The device of the present invention includes a first demultiplexer coupled to an ATM layer device, a first multiplexer coupled to the first demultiplexer using a UTOPIA level 2 interface over the backplane and a plurality of physical layer devices, a second multiplexer coupled to the ATM layer device, and a second demultiplexer coupled to the second multiplexer using the UTOPIA level 2 interface over the backplane and the plurality of physical layer devices.

The use of a backplane has several advantages. The signals across the backplane switch at 25 MHz which is physically manageable. Another advantage is the backplane allows for a convenient line card design that is useful in communication switches. Yet another advantage is the bandwidth associated with 50 MHz UTOPIA is not sacrificed since there are twice as many lines on the 25 MHz backplane. Furthermore, using backplane UTOPIA, the trace length and capacitance become less of a factor making backplane designs much easier to implement.

A further understanding of the nature and advantages of the inventions herein may be realized by reference to the remaining portions of the specification and the attached drawings.

BRIEF DESCRIPTION OF THE DRAWINGS

FIG. 1 illustrates the system and method for connecting and transmitting data over the UTOPIA interface over a backplane; and

FIG. 2 illustrates the method for connecting and transmitting data from an ATM layer device to multiple physical layer devices over an UTOPIA level 2 interface over a backplane.

DESCRIPTION OF THE PREFERRED EMBODIMENT

In the description that follows, the present invention will be described in reference to a preferred embodiment that operates over a backplane. In particular, examples will be described which illustrate particular applications of the invention over a backplane. The present invention, however, is not limited to any particular information source nor limited by the examples described herein. Therefore, the description of the embodiments that follow are for purposes of illustration and not limitation.

The UTOPIA level 1 standard defines a mechanism for connecting one ATM layer device to one physical layer device. Even though the description that follows describes the UTOPIA level 2 standard, the description also applies to an UTOPIA level 1 interface.

The UTOPIA level 2 standard defines a mechanism for separate components in an ATM system to communicate data in order to effectuate ATM network switching. For example, an ATM switching system may consist of an ATM switch fabric device on a single chip or a group of related chips connected to up to 31 additional chips, each of the 31 chips providing a physical interface to a transmission line. The UTOPIA level 2 interface defines a standard bus and protocol for communicating data between these devices, so that an ATM system builder can purchase an ATM switch fabric chip from a different vendor than he purchases the physical layer interface chips and connect them on a board with some confidence that they can all communicate with one another via the UTOPIA level 2 standardized bus interface.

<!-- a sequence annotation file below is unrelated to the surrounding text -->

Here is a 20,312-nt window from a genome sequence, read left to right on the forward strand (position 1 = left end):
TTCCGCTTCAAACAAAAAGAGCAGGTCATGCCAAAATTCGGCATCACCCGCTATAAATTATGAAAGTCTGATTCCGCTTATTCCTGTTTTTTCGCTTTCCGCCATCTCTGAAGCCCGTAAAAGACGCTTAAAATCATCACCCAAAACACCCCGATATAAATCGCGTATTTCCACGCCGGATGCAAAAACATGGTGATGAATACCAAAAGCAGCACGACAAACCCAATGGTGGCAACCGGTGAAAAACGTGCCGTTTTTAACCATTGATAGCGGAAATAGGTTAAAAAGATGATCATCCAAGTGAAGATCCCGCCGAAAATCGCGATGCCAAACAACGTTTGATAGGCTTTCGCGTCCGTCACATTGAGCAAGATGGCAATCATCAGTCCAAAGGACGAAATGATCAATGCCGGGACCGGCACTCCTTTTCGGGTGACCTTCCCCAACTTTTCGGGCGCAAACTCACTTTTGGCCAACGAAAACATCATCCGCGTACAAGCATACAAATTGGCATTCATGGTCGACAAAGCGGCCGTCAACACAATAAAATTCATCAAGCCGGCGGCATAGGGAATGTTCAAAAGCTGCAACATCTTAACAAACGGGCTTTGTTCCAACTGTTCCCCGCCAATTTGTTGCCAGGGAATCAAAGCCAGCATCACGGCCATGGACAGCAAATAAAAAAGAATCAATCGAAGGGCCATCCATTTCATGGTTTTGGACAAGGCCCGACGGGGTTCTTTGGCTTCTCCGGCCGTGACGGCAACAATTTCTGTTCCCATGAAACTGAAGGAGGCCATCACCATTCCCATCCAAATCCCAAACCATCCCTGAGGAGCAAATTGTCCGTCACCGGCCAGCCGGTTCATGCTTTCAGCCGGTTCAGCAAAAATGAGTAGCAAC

FIG. 1 illustrates the system and method for connecting and transmitting data over the UTOPIA interface over a backplane. Communications data is typically transferred from an ATM layer device 110 to one or more physical layer devices 140 over a backplane 170. The communications data may be address, data and control information or any combination thereof. Communications data sent via ATM cells are transmitted at a first transfer rate. Typically, the first transfer rate is approximately equal to 50 MHz. The backplane 170 can be a bus or any other communications line that carries information. Cards are plugged into the backplane 170 and typically each card has its own microprocessor and is adapted to or supports the standard interface. If the backplane 170 is a bus, the communications data travels from the ATM layer device 110 to the physical layer device 140 without delay since the bus is large enough to transfer the communications data along multiple paths across the backplane 170. If the backplane 170 is a set of point to point lines connecting the ATM layer device 110 to the physical layer devices 140, the first conversion device 120 can include demultiplexing logic together with First-In First-Out's (FIFO's). The FIFO's are used to store cells and act as a buffer so that the communications data can be transferred over the backplane 170 at a second transfer rate. The first transfer rate is greater than the second transfer rate. Each FIFO stores the cells until the data can be sent at a second transfer rate to the proper physical layer device.

The ATM layer device 110 is coupled to one or more physical layer devices 140 over backplane 170 through one or more conversion devices. These conversion devices increase and decrease the transfer rate of the communications data as it travels between the ATM layer device 110 and the physical layer device 140.